Multi-part question about muscle, fat, whales, and dinosaurs

#1 - I’ve always heard people say that “muscle weighs more than fat.” Is this true?

#2 - Is the blue whale still considered to be the largest animal that ever lived?

#3 - by “largest” animal I assume that people are going by weight, considering that there are jellyfish longer than blue whales. Is that correct?
I was just wondering about this because I was thinking that dinosaurs must have had tremedously dense muscles in order to support all that weight and still be able to move at reasonable speeds. Whales, on the other hand, don’t have to support as much weight since they live in water and, AFAIK, they have a tremendous amount of fat (probably to keep warm and help stay afloat.) So, if muscle does in fact weigh more than fat, is it possible that a slightly “smaller” dinosaur actually weighed more than todays blue whales, and was therefore actually “larger”?

I’m sure scientists have taken this into consideration when doing their estimates but I just had to ask because it will keep bugging me until some wise guy tells me why I’m wrong.

Umm, muscle weighs more than fat…that’s right, but not so much more that the difference between the largest dinosaur and the blue whale would be overcome by muscle weight.
You are kind of answering your own question: Blue Whales ae by far the biggest ever because they live in water and can handle all that weight.

Much arguement about how some dinosaurs stood/ran/lived is centered around the fact that the muscle is so heavy and would have to be so large in some areas that the nature of T-rex and other hunters (speed, hunter/not hunter, scavenger?) is debated.

It seems unlikely that a land animal would approach the size of the blue whale because of the weight of the muscles a land animal would need to support it’s massive size.

muscle is denser than than fat.

Sauroposeidon (translation: Lizard Earthquake God)- Height: 60 feet, Length: 100 feet, Weight: 60 tons

Blue Whale- Length: 72 Feet, Weight 70 tons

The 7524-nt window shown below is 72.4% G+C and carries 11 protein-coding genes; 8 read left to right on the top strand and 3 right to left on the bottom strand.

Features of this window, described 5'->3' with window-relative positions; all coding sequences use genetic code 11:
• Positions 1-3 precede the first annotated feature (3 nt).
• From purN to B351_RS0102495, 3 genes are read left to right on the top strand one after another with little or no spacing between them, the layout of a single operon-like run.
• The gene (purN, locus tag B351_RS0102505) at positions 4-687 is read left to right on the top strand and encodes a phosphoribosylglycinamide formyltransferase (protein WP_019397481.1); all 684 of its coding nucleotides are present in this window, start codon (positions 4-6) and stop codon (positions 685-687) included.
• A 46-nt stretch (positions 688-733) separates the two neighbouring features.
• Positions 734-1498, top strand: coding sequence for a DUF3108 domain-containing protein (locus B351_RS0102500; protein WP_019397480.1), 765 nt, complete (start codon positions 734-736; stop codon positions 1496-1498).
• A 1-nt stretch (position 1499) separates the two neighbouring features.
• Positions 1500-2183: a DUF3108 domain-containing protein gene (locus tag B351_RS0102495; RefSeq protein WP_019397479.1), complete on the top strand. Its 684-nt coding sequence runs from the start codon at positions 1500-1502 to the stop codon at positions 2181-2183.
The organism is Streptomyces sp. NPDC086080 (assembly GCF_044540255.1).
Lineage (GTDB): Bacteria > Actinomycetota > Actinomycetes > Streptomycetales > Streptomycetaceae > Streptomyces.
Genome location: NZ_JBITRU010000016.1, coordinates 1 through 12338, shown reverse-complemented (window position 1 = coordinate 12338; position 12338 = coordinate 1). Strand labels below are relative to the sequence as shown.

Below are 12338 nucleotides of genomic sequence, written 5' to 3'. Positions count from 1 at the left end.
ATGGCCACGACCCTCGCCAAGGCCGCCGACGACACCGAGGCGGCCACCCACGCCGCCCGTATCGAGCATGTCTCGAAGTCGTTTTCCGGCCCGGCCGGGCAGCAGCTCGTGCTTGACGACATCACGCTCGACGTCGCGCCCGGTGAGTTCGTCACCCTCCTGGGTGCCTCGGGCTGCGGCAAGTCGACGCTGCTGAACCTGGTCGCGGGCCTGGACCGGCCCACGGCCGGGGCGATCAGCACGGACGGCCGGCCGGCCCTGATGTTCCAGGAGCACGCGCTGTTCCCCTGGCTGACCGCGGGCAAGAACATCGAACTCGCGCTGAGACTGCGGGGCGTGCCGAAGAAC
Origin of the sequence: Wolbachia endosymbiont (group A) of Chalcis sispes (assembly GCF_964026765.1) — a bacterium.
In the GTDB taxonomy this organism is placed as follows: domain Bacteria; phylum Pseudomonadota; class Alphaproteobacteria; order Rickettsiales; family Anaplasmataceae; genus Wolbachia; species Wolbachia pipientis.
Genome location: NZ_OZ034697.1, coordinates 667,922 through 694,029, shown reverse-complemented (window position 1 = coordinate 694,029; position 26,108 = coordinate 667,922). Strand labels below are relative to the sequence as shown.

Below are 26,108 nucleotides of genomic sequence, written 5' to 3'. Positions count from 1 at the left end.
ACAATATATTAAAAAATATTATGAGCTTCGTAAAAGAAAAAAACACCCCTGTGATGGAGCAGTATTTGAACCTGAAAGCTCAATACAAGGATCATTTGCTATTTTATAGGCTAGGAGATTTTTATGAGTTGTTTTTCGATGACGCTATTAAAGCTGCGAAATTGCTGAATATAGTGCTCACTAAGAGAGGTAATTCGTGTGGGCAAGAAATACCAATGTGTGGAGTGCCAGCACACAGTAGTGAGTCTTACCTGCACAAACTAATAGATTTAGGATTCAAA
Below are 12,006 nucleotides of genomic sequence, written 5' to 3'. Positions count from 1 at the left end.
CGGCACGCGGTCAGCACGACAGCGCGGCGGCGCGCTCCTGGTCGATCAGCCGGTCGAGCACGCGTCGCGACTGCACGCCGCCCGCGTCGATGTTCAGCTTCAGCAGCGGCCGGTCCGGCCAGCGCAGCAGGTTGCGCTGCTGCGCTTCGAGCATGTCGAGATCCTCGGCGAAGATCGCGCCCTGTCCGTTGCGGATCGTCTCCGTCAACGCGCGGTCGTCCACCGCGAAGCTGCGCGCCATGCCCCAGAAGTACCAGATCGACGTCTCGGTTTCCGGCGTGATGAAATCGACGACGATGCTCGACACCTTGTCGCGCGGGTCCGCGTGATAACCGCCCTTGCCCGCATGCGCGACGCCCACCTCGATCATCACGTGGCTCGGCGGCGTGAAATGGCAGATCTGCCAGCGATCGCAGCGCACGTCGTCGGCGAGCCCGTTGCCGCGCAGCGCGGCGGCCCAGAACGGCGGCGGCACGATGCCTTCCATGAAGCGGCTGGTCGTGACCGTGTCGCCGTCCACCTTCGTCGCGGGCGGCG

Philster, it’s believed that giant sauropods were able to live on land and water because they used their massive tails as a counter balance to their massive necks.

As for dinosaurs, weight estimates are generally based on an “average” density. If an elephant, for example, has a certain weight for a given volume, then if we can determine the approximate volume of a dinosaur, then we can extrapolate an approximate weight. Often, dino volume is determined by sculpting a model (as accurate as possible, based on known information), then submersing it. Assuming an average density for terrestrial vertebrates, then, the weight is estimated.

Note, however, that the large dinosaurs (such as the sauropods) had many weight-reducing features, such as light, scaffolding-like bones (as opposed to dense mammalian bone).

As such, determining weight for these giants involves a bit of guesswork, as well as science. However, even the upper-end estimates for some of the largest dinosaurs (e.g., 100 tonnes for Argentinosaurus) are still below the blue whale’s 130 tonnes, blubber and all.

And cainxinth, sauropods were not amphibious.

“Largest” in this context seems to mean weight and volume, which are of course fairly closely related.

Yes the masses of dinosaurs are often based on displacement… you make a model of a mmmiiikkkeeesaurus, lower it into some water, and see how much water it displaces. I beleive water is used since most animals have about the same density as water.
Take the volume of water displaced (say 1L), and multiply that by the model’s scale (say 1:1000), and you can say that mmmiiikkkeeesaurus weighed about 1000kg; add some fancy alterations for some variables perhaps as well. But then it all depends on the model which is at best a guess.

The biggest animals are usually measured by mass - giraffes are much taller than elephants but of course elephants are “bigger”.

There may have been some extinct sea creatures bigger than blue whales, but evidense of them is very hard to find. I guess the blue whale is still considered the largest animal that ever lived [that we know about], but I find it difficult to accept human statements about the biggest/most anything that EVER was seeing as how we’ve only been looking for a few hundred out of a few billion years.

I wasn’t implying they were. I said they were able to live in land and water, not breathed air and water. I was under the impression that sauropods spent much of their lives in the water, but according to this article that’s a fallacy. But it does say that at times they ventured into the water, when crossing a lake or river. So, sauropods were able to live in land and water, just not in equal amounts as my earlier statement implied. I apologize for the error.